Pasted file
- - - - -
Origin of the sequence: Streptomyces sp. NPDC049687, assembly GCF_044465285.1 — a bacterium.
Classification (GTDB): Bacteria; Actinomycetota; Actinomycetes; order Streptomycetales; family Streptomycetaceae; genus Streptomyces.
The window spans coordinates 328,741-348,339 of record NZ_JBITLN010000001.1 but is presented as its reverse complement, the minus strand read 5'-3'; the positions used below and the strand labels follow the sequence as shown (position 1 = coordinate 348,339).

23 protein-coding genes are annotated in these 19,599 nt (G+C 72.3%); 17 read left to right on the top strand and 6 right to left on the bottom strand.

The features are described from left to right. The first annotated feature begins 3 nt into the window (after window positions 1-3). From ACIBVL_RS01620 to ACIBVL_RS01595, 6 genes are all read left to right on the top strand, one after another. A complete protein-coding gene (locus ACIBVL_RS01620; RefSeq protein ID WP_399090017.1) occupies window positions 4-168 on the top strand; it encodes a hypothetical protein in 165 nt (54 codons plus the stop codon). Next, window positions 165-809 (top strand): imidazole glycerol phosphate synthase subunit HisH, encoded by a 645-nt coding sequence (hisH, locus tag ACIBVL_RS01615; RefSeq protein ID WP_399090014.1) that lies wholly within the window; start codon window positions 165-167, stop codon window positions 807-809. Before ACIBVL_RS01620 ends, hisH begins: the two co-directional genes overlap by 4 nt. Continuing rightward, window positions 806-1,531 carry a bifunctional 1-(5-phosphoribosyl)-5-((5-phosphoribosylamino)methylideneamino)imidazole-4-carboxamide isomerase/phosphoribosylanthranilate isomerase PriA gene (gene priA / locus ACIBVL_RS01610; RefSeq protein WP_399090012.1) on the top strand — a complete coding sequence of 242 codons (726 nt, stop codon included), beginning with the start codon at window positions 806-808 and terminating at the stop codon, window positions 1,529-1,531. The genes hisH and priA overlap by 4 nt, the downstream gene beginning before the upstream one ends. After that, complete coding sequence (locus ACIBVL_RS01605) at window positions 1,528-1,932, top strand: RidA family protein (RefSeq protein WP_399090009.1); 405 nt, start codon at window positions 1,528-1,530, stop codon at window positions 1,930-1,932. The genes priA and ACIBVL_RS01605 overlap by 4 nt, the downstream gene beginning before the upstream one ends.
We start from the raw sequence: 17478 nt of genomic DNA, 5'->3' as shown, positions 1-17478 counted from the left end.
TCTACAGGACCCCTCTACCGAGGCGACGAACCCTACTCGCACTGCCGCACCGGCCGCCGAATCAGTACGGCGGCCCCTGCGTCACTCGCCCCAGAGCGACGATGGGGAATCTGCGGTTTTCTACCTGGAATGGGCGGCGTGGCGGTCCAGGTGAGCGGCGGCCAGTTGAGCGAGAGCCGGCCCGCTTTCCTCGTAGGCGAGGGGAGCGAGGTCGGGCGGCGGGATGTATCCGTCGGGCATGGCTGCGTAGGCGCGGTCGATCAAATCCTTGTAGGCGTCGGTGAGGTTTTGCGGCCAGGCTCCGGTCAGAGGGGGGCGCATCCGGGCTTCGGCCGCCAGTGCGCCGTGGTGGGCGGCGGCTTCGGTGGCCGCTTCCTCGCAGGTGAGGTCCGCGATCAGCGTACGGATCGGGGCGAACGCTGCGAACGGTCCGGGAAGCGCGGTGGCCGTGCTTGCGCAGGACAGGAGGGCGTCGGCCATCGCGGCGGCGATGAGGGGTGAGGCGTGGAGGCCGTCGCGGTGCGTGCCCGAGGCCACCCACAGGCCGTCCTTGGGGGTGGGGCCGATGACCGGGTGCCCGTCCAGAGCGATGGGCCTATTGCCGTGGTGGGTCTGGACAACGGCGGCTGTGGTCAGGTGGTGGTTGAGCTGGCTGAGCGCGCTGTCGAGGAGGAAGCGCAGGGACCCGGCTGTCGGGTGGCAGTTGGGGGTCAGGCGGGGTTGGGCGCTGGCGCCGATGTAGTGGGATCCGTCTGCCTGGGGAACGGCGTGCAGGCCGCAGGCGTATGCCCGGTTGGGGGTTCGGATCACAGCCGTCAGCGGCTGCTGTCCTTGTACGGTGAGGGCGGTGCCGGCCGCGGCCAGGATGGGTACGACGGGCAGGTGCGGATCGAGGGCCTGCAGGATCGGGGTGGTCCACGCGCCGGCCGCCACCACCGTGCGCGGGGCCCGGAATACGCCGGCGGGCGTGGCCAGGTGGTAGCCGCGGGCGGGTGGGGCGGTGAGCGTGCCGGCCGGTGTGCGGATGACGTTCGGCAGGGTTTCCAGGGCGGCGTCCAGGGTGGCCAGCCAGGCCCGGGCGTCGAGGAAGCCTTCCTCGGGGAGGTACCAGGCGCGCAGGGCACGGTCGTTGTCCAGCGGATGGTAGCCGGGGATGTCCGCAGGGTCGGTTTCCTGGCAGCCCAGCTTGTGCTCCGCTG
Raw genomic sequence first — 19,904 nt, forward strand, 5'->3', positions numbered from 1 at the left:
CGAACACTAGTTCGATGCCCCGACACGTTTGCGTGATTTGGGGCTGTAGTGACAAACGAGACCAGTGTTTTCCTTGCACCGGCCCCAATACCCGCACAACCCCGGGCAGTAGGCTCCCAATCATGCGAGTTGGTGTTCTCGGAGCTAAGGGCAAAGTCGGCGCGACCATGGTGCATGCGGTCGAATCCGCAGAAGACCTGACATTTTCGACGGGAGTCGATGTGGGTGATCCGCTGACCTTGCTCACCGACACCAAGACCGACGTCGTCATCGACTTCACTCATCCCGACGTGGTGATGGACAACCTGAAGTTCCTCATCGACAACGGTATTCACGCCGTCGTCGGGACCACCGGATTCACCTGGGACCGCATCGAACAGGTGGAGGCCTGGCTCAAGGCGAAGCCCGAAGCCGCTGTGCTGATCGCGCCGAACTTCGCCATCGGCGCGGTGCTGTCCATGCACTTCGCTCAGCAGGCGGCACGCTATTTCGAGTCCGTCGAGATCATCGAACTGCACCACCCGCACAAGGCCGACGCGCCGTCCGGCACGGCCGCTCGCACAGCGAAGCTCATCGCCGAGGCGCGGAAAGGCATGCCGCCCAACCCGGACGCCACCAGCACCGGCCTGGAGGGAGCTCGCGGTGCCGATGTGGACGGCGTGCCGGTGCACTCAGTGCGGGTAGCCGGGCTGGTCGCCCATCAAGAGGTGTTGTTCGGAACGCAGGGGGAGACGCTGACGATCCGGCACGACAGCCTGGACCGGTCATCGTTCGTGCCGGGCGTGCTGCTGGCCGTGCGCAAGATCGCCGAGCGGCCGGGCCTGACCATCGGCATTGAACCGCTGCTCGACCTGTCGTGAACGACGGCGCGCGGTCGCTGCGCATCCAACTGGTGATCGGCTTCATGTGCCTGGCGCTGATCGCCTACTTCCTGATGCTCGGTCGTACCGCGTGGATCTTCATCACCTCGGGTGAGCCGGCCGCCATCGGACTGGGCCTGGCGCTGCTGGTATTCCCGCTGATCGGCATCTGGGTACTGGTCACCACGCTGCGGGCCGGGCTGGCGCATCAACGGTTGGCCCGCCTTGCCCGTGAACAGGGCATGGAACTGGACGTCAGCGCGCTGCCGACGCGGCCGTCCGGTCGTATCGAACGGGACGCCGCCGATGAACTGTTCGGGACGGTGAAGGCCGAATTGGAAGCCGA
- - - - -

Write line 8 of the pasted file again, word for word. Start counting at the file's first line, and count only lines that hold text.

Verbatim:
Raw genomic sequence first — 19,904 nt, forward strand, 5'->3', positions numbered from 1 at the left: